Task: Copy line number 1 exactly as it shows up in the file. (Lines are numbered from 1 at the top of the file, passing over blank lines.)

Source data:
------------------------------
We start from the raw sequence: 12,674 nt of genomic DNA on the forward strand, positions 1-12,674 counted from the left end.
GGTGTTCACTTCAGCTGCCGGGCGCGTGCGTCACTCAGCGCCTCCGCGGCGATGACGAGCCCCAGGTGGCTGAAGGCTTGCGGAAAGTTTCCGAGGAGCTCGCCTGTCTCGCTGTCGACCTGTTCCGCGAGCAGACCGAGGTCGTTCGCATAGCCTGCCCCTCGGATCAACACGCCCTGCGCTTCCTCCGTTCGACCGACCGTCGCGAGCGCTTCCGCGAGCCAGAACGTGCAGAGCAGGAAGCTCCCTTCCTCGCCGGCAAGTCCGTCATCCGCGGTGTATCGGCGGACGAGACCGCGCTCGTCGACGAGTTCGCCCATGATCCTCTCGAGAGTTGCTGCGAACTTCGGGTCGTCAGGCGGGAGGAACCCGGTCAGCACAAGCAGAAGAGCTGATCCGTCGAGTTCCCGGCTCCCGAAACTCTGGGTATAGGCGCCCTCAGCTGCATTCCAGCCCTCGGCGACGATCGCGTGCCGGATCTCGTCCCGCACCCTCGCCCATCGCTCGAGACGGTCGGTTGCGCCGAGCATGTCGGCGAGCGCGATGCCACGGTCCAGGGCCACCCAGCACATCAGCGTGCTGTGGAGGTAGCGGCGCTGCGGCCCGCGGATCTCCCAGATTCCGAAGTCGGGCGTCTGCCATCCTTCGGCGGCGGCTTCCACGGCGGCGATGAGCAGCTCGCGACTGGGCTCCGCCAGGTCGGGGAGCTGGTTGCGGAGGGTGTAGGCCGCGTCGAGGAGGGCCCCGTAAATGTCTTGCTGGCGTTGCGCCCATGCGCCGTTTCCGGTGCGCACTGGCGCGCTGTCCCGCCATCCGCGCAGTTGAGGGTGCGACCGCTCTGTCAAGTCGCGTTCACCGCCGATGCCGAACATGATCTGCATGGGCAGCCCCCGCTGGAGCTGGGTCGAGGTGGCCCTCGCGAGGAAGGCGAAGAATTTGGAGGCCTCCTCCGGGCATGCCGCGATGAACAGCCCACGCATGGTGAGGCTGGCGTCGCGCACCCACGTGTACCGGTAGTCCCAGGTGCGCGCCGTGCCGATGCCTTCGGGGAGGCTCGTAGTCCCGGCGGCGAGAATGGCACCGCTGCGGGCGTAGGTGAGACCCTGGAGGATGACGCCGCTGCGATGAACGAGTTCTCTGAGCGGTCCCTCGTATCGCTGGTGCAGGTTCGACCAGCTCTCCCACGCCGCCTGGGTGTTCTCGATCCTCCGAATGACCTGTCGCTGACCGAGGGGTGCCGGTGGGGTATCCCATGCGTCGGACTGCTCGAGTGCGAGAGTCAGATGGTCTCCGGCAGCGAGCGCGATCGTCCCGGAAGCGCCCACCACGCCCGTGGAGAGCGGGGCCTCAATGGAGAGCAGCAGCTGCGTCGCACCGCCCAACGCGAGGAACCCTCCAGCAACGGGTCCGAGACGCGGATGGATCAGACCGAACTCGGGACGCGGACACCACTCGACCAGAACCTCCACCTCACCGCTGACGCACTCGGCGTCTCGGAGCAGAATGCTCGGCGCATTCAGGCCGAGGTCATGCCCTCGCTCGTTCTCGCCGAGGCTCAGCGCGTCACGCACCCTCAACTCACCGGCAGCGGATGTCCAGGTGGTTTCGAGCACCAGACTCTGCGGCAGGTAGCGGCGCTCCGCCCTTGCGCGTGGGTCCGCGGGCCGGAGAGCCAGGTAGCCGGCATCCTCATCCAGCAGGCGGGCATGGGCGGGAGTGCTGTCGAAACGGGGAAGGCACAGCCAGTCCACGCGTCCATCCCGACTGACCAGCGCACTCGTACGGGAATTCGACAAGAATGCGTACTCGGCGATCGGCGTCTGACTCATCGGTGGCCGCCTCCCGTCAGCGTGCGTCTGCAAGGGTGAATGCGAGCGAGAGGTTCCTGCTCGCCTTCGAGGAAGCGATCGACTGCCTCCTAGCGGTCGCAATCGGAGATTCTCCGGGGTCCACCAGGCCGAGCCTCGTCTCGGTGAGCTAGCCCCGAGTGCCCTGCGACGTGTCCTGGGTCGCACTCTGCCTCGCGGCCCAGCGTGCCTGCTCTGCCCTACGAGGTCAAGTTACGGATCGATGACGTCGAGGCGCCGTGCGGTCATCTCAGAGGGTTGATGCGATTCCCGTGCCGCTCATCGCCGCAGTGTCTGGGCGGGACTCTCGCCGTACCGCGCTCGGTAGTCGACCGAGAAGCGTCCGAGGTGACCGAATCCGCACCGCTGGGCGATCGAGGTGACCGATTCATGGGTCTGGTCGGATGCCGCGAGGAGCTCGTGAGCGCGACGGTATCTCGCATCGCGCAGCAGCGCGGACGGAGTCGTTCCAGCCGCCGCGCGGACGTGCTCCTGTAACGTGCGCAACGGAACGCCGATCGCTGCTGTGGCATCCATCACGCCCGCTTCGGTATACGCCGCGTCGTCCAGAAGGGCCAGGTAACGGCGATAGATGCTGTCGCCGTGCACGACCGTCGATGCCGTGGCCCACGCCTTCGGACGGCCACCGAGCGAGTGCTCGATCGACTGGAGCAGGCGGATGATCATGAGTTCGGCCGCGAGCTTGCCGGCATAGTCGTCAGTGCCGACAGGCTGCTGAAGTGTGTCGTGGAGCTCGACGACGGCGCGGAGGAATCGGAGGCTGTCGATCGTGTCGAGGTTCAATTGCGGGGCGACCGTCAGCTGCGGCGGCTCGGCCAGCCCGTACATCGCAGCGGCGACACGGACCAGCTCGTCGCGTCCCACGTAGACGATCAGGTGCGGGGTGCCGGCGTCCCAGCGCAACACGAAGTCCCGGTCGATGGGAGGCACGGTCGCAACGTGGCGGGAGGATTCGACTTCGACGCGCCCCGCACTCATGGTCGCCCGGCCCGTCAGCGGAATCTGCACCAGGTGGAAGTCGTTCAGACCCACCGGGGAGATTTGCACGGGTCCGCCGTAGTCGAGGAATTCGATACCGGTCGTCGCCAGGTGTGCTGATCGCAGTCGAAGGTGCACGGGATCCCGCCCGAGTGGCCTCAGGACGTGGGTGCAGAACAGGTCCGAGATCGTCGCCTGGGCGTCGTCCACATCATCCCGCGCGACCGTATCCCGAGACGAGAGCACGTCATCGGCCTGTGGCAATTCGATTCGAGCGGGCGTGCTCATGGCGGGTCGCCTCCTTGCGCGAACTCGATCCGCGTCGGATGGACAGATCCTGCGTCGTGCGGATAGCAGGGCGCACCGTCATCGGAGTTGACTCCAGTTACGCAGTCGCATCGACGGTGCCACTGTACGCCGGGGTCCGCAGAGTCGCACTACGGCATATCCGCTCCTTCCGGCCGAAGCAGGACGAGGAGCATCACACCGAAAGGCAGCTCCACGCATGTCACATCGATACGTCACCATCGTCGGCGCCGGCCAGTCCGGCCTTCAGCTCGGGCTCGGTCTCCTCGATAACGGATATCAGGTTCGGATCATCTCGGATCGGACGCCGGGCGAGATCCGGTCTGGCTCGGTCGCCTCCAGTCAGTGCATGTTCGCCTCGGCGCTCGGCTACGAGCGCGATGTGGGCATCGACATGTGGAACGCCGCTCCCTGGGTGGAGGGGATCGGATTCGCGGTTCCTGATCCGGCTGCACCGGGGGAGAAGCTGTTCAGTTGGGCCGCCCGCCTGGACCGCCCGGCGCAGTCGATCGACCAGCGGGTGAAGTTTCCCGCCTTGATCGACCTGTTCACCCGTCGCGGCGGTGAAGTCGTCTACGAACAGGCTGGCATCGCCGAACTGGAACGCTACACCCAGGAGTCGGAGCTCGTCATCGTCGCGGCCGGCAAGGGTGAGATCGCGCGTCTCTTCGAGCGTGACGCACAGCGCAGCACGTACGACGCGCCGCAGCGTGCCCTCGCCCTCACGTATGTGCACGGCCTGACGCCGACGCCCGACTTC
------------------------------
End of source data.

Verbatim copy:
We start from the raw sequence: 12,674 nt of genomic DNA on the forward strand, positions 1-12,674 counted from the left end.